The question now is how fashion will change over the next 50 years to reflect the changing lifestyles of women. Will the fashion continue to keep pace with our fast-paced, ever-changing, global world? (Ask the reader some question to make them wonder)/ The answer should be self-evident: as we change, so we will change the clothes we wear and the appearance we try to show to the world. It has been true throughout time, and will continue into the next century. (This reinforces the point you've just made in the essay and gives the reader the idea that the essay is now finished).
More information: We hope this page was helpful and provided you with some information about how to write the introduction, body and conclusion of an essay. Check out our main page for more articles here Can U Write.
Traditional Academic Essays In Three Parts
Part I: The Introduction
An introduction is usually the first paragraph of your academic essay. If you’re writing a long essay, you might need 2 or 3 paragraphs to introduce your topic to your reader. A good introduction does 2 things:
- Gets the reader’s attention. You can get a reader’s attention by telling a story, providing a statistic, pointing out something strange or interesting, providing and discussing an interesting quote, etc. Be interesting and find some original angle via which to engage others in your topic.
- Provides a specific and debatable thesis statement. The thesis statement is usually just one sentence long, but it might be longer—even a whole paragraph—if the essay you’re writing is long. A good thesis statement makes a debatable point, meaning a point someone might disagree with and argue against. It also serves as a roadmap for what you argue in your paper.
Part II: The Body Paragraphs
Body paragraphs help you prove your thesis and move you along a compelling trajectory from your introduction to your conclusion. If your thesis is a simple one, you might not need a lot of body paragraphs to prove it. If it’s more complicated, you’ll need more body paragraphs. An easy way to remember the parts of a body paragraph is to think of them as the MEAT of your essay:
Main Idea. The part of a topic sentence that states the main idea of the body paragraph. All of the sentences in the paragraph connect to it. Keep in mind that main ideas are…
- like labels. They appear in the first sentence of the paragraph and tell your reader what’s inside the paragraph.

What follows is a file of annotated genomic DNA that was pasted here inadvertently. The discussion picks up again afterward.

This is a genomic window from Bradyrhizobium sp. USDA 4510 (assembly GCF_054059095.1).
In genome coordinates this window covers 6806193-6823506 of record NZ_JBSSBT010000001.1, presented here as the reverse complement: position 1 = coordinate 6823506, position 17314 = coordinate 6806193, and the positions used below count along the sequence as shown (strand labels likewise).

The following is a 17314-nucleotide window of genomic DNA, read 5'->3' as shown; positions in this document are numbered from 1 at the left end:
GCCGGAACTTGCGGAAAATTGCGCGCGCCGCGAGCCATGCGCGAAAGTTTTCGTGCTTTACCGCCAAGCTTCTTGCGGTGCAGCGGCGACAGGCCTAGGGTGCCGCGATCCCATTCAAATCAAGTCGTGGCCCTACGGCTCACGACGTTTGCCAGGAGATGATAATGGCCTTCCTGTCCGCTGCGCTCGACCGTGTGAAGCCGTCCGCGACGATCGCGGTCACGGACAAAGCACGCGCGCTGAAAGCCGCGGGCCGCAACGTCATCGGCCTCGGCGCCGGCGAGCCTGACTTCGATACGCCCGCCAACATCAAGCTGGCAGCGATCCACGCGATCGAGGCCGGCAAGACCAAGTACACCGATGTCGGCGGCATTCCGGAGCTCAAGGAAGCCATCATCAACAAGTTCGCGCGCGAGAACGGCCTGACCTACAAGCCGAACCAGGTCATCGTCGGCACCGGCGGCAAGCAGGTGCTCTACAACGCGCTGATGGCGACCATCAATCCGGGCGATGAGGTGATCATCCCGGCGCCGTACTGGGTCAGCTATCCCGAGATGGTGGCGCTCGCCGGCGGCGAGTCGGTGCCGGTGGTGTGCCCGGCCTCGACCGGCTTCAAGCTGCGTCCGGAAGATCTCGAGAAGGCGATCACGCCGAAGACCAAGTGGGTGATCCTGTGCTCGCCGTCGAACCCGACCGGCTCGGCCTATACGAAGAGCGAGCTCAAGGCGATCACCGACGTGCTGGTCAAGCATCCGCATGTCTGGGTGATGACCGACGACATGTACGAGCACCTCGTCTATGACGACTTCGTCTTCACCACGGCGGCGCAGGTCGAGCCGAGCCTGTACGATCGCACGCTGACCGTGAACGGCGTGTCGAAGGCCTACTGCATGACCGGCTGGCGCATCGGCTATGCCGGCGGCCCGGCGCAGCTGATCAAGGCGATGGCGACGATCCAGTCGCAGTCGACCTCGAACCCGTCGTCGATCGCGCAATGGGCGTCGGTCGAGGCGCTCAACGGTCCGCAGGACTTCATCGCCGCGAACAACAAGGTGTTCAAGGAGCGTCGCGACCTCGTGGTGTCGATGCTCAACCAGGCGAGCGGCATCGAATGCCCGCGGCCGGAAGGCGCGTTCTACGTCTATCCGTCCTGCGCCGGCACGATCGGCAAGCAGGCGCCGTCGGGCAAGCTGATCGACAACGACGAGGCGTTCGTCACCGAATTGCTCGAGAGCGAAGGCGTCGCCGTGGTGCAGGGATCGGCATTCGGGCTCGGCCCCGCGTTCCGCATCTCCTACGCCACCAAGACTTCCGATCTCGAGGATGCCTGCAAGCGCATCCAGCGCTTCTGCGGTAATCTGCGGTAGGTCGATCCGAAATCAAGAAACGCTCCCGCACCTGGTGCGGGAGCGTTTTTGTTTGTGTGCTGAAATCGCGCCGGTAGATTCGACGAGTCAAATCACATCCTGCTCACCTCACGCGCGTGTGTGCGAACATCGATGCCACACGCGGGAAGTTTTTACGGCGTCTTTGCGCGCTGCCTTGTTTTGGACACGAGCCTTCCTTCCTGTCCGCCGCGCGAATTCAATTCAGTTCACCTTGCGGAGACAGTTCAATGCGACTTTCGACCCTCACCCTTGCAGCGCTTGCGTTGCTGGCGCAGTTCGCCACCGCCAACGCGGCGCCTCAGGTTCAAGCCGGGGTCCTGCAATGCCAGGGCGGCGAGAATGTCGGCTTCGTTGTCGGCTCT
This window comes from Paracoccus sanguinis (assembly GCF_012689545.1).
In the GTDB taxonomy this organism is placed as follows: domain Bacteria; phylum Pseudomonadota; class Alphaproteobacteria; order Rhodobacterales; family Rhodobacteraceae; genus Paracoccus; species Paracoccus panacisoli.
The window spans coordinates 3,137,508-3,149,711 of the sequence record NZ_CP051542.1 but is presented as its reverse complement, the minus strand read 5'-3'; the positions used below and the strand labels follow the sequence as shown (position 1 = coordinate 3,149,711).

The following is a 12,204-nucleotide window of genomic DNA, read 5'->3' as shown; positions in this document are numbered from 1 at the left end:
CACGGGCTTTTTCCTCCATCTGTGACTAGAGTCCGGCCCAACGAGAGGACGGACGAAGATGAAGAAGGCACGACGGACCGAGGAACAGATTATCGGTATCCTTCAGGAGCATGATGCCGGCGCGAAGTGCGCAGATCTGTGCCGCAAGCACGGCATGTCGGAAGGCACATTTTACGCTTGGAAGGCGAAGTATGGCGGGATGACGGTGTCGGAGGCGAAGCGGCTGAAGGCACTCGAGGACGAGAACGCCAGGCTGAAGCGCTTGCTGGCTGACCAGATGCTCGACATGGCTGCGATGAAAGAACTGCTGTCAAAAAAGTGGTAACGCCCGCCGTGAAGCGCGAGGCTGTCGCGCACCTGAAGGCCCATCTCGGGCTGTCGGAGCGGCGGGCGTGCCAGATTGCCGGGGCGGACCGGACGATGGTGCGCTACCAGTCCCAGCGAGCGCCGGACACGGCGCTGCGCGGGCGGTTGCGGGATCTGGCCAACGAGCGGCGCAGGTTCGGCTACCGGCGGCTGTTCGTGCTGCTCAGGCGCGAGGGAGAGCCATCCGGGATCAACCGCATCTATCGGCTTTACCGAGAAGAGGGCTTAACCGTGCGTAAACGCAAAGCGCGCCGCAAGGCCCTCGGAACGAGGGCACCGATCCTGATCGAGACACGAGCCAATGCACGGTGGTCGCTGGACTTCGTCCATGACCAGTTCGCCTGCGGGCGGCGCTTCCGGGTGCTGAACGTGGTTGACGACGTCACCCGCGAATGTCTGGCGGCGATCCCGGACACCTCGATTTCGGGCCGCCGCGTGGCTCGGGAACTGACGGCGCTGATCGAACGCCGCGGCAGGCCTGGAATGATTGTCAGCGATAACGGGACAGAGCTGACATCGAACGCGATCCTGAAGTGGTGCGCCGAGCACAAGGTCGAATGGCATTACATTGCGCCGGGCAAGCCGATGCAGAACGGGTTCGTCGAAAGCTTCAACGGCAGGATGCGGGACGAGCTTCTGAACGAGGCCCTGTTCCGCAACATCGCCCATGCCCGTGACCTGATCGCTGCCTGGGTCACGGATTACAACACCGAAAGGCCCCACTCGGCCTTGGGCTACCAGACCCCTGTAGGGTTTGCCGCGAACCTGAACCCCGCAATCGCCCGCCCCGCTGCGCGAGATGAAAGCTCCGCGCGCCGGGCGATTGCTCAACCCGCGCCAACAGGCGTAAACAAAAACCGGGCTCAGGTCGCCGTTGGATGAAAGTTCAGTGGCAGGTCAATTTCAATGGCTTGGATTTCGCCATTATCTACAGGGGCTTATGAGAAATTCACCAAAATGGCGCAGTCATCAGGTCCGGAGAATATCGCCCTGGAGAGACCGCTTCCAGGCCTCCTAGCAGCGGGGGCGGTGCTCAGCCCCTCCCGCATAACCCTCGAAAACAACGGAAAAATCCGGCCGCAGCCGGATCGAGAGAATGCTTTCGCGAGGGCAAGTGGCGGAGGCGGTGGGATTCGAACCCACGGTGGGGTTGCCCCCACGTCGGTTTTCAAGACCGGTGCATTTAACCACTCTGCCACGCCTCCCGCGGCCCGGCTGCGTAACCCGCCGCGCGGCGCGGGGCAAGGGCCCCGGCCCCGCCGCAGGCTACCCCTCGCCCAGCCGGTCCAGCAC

- arguable. They’re not statements of fact; they’re debatable points that you prove with evidence.
- focused. Make a specific point in each paragraph and then prove that point.
Evidence.The parts of a paragraph that prove the main idea. You might include different types of evidence in different sentences. Keep in mind that different disciplines have different ideas about what counts as evidence and they adhere to different citation styles. Examples of evidence include…
- quotations and/or paraphrases from sources.
- facts, e.g. statistics or findings from studies you’ve conducted.
- narratives and/or descriptions, e.g. of your own experiences.
Analysis.The parts of a paragraph that explain the evidence. Make sure you tie the evidence you provide back to the paragraph’s main idea. In other words, discuss the evidence.
Transition.The part of a paragraph that helps you move fluidly from the last paragraph. Transitions appear in topic sentences along with main ideas, and they look both backward and forward in order to help you connect your ideas for your reader. Don’t end paragraphs with transitions; start with them.
Keep in mind that MEAT does not occur in that order. The “Transition” and the “Main Idea” often combine to form the first sentence—the topic sentence—and then paragraphs contain multiple sentences of evidence and analysis. For example, a paragraph might look like this: TM. E. E. A. E. E. A. A.
Part III: The Conclusion
A conclusion is the last paragraph of your essay, or, if you’re writing a really long essay, you might need 2 or 3 paragraphs to conclude. A conclusion typically does one of two things—or, of course, it can do both:
- Summarizes the argument. Some instructors expect you not to say anything new in your conclusion. They just want you to restate your main points. Especially if you’ve made a long and complicated argument, it’s useful to restate your main points for your reader by the time you’ve gotten to your conclusion. If you opt to do so, keep in mind that you should use different language than you used in your introduction and your body paragraphs. The introduction and conclusion shouldn’t be the same.
- Explains the significance of the argument. Some instructors want you to avoid restating your main points; they instead want you to explain your argument’s significance. In other words, they want you to answer the “so what” question by giving your reader a clearer sense of why your argument matters.
- For example, your argument might be significant to studies of a certain time period.
- Alternately, it might be significant to a certain geographical region.
- Alternately still, it might influence how your readers think about the future. You might even opt to speculate about the future and/or call your readers to action in your conclusion.
Handout by Dr. Liliana Naydan. Do not reproduce without permission.